Chris Coco’s weekly radio broadcast. An eclectic selection of brilliant new music starting with house and moving on to electronica, downtempo, acoustic and all sorts of other styles loosely connected to dance and electronic music. Let tastemaker Chris Coco guide you through his selection of the week’s best new music. In this episode, a fine selection of end of summer songs, slightly melancholic, slightly nostalgic, with a warm, deep orange glow. [setlist] 1 Seahawks – Winter Deep Summer High – Cap 2 The Project Club – Field Of Dreams (Lexx Remix) – Digital File 3 Marius Vareid – Telemark – Full Pupp THAT FUZZY FEELING (TUNE OF THE WEEK) 4 Poolside – Harvest Moon – Digital File 5 Sade – When Am I Going To Make A Living (Poolside’s Tons Of Drums Edit) – Digital File 6 Jose Padilla & Kirsty Keatch – Dragonflies (Coyote Mix) – Warner Music Spain STRINGS, WOOD AND A BOX OF AIR 8 Sir Victor Uwaifo – Joromi – Honest Jon’s 9 Stephen Malkmus & The Jicks – No One Is (As I Are Be) – Domino 10 The Rapture – It Takes Time To Be A Man – DFA 11 Justus Kohncke – Let ‘Em In – August Day 12 Flight Facilities – Foreign Language (Rocco Raimundo Re-Interpretation) – Future Classic Australia 13 Dean Sunshine Smith – You’ll Never Know 2011 – Let’s Get Lost
Melodica: It’s all here and it’s all beautiful or The radio show that turned into a record label. Melodica started life as an idea for a radio show by Chris Coco. The idea is simple, to present the best new music that Chris has found in a given week, music that reflects his broad, eclectic taste – beautiful music that can loosely be termed Balearic, which means it can’t be categorised, it just has something special about it. Music that is informed by but not limited too the development of electronica and computer based sounds, music that knows all about house music and club culture but doesn’t always need to jump up and down. Music that likes to dance sometimes and just be sometimes. So that means post – dubstep electronica but it also means dub and reggae, acoustic songs, slo mo disco, proper house, and the odd quirky left field classic. The first radio station to take the show was Ibiza Sonica, so there’s a link there, but it’s not all Ibiza music, Chris lives in London and soaks up all the influences of that most cosmopolitan of cities. The show has been running for two years now and Chris has built a dedicated following for his intimate style of delivery and his passion for new, varied sounds. Check the archive at: Melodica the record label is a natural progression from Melodica, the radio show. it will reflect Chris’s taste, present a broad range of sounds with an emotional depth and raw beauty. The releases won’t fit easily into one musical genre, but after a few releases some sort of thread will emerge, there will be a sound, we’re just not quite sure what it’s going to be yet. There’s an adapted logo too, specially designed by renowned artist She One. The logo is a digital dubplate, it looks like a record because we like the feel of old vinyl. The Rules Because it’s a record label there have to be a few rules to make sense of all this creative chaos. So here they are. Singles, whether they are digital or physical, will be singles, imaginary 7s if you will, with a definite a-side and a definite b-side. The a-side will be the song or the hooky thing that you want to play again and again, the b-side will be something more experimental, maybe something the artist loves, maybe a tune you will end up loving forever once the impact of the a-side has worn off. Albums will be albums, a creative statement, about 12 track long, and less than an hour in length. That way the listeners won’t get bored and the artists will have do some real thinking about what to put on and what to leave off. And they will look good with specially commissioned artwork from cool visual people, and the artists will be encouraged to write sleeve notes and lyric sheets, so there’s something to flick through (physically or virtually) while you’re listening to the music. Of course there will be remixes and re-versions too, they are part of who we are now, they have been part of electronic music culture since the invention of the 12″ single, and they are an opportunity for more cross-genre experimentation and entertainment. And the final rule is, of course, that the rules can be broken but only in extraordinary circumstances to make something really cool. Melodica – Good music. Good people. Good times.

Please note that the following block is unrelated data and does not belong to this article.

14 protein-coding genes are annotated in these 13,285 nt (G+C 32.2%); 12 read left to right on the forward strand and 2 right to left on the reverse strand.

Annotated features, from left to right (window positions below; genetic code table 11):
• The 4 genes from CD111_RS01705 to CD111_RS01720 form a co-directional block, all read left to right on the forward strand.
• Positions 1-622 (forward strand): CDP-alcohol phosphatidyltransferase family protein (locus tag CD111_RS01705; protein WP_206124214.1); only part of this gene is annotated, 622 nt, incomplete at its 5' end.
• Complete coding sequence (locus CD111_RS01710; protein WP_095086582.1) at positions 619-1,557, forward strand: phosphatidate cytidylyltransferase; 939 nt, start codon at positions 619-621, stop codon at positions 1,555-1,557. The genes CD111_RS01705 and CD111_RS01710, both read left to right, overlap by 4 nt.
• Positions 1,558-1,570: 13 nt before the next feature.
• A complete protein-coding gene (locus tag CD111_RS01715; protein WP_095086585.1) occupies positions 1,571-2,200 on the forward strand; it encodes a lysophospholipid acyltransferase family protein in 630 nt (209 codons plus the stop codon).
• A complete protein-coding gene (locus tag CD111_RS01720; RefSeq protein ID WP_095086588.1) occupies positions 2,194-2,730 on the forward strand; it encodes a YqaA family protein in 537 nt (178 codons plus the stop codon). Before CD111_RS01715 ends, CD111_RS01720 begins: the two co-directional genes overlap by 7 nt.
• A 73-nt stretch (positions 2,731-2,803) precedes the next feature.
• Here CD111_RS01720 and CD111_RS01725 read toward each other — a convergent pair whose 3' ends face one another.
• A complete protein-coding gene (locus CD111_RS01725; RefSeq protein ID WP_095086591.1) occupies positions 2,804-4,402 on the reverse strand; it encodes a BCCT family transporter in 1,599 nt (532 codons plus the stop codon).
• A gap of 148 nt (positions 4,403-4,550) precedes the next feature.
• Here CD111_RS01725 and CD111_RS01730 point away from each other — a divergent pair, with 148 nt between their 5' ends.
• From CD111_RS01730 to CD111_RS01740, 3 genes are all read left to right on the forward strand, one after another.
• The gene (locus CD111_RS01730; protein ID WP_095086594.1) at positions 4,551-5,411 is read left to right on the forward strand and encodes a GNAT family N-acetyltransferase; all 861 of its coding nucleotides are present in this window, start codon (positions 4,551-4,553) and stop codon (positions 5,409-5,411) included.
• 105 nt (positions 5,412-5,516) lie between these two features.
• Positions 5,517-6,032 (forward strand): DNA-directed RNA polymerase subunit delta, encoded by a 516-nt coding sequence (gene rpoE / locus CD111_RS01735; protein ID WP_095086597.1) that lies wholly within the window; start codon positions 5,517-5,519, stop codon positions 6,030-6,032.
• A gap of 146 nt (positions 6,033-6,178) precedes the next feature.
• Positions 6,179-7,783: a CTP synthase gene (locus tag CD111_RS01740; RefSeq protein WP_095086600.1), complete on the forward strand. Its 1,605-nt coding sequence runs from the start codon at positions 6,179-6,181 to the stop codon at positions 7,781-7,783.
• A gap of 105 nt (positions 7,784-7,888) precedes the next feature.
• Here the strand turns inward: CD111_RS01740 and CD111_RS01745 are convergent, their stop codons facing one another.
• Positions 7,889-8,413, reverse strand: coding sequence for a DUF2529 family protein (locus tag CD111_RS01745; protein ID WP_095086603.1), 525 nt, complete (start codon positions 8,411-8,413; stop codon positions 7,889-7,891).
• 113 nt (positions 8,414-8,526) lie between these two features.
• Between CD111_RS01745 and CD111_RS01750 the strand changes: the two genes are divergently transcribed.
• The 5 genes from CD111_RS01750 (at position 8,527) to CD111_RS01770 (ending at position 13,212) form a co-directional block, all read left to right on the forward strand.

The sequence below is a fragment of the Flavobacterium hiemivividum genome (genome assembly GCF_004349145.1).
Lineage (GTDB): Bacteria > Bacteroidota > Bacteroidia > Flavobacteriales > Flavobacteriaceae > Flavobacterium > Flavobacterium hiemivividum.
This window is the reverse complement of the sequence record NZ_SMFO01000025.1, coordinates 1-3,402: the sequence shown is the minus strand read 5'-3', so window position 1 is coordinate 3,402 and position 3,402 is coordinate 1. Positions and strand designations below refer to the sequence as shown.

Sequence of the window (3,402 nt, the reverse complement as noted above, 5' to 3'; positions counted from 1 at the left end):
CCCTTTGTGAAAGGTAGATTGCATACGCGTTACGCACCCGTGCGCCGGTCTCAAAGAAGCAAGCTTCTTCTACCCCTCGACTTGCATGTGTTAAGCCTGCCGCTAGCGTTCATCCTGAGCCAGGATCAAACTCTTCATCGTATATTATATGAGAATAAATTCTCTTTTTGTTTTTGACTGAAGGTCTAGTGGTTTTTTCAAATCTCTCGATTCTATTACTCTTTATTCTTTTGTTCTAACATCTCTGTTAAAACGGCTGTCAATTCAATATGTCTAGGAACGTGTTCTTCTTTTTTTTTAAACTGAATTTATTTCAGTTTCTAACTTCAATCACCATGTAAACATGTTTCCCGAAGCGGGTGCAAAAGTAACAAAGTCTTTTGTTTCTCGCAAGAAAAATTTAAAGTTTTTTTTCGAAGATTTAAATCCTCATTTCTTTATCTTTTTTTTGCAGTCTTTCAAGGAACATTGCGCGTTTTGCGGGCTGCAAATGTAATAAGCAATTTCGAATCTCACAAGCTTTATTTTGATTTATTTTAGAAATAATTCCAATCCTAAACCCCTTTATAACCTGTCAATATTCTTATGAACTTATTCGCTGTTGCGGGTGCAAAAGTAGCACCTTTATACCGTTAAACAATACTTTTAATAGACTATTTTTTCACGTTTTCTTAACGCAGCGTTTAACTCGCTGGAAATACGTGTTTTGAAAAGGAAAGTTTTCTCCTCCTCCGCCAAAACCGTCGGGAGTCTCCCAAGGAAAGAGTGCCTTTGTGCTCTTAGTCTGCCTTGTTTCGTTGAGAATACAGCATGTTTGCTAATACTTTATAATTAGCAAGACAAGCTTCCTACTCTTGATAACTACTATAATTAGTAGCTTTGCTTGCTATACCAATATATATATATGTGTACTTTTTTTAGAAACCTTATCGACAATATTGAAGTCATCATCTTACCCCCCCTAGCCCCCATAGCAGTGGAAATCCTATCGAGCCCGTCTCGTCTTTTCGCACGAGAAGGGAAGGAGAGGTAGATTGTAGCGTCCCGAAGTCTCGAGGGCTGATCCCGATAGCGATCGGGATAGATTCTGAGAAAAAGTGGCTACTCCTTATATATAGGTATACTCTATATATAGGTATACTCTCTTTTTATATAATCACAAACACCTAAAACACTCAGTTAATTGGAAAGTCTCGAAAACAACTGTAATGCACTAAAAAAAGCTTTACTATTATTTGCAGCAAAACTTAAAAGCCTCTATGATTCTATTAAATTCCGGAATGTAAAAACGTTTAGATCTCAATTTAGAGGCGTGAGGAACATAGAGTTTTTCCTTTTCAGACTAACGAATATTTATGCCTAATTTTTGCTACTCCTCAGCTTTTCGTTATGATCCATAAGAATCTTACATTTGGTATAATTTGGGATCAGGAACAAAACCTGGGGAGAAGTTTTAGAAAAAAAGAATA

[setlist] 10.09 – Bestival, Isle Of Wight 16.09 – Concrete, London 23.09 – Mixcloud 2nd Birthday Party, Big Chill House, London 27.09 – Space, Ibiza 06.10 – The Player, London 08.10 – Big Chill Bar, Bristol 22.10 – Oxjam, London 27.10 – The Player, London [/setlist]